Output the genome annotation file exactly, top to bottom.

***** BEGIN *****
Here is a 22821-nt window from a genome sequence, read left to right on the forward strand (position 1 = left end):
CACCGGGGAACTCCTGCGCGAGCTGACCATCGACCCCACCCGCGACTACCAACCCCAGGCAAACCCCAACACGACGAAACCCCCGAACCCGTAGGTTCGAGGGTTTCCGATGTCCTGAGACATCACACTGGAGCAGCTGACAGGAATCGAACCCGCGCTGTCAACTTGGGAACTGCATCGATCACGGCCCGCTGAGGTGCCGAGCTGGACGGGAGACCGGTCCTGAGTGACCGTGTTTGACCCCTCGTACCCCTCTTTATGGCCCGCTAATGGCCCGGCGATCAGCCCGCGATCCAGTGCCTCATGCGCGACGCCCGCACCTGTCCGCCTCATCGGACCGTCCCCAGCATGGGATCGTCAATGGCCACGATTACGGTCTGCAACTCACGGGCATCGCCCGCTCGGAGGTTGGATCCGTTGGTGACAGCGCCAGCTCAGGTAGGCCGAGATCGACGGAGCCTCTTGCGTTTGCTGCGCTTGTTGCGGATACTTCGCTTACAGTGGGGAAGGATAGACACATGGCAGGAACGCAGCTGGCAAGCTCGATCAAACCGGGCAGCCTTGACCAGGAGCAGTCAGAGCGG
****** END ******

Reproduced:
Here is a 22821-nt window from a genome sequence, read left to right on the forward strand (position 1 = left end):
CACCGGGGAACTCCTGCGCGAGCTGACCATCGACCCCACCCGCGACTACCAACCCCAGGCAAACCCCAACACGACGAAACCCCCGAACCCGTAGGTTCGAGGGTTTCCGATGTCCTGAGACATCACACTGGAGCAGCTGACAGGAATCGAACCCGCGCTGTCAACTTGGGAACTGCATCGATCACGGCCCGCTGAGGTGCCGAGCTGGACGGGAGACCGGTCCTGAGTGACCGTGTTTGACCCCTCGTACCCCTCTTTATGGCCCGCTAATGGCCCGGCGATCAGCCCGCGATCCAGTGCCTCATGCGCGACGCCCGCACCTGTCCGCCTCATCGGACCGTCCCCAGCATGGGATCGTCAATGGCCACGATTACGGTCTGCAACTCACGGGCATCGCCCGCTCGGAGGTTGGATCCGTTGGTGACAGCGCCAGCTCAGGTAGGCCGAGATCGACGGAGCCTCTTGCGTTTGCTGCGCTTGTTGCGGATACTTCGCTTACAGTGGGGAAGGATAGACACATGGCAGGAACGCAGCTGGCAAGCTCGATCAAACCGGGCAGCCTTGACCAGGAGCAGTCAGAGCGG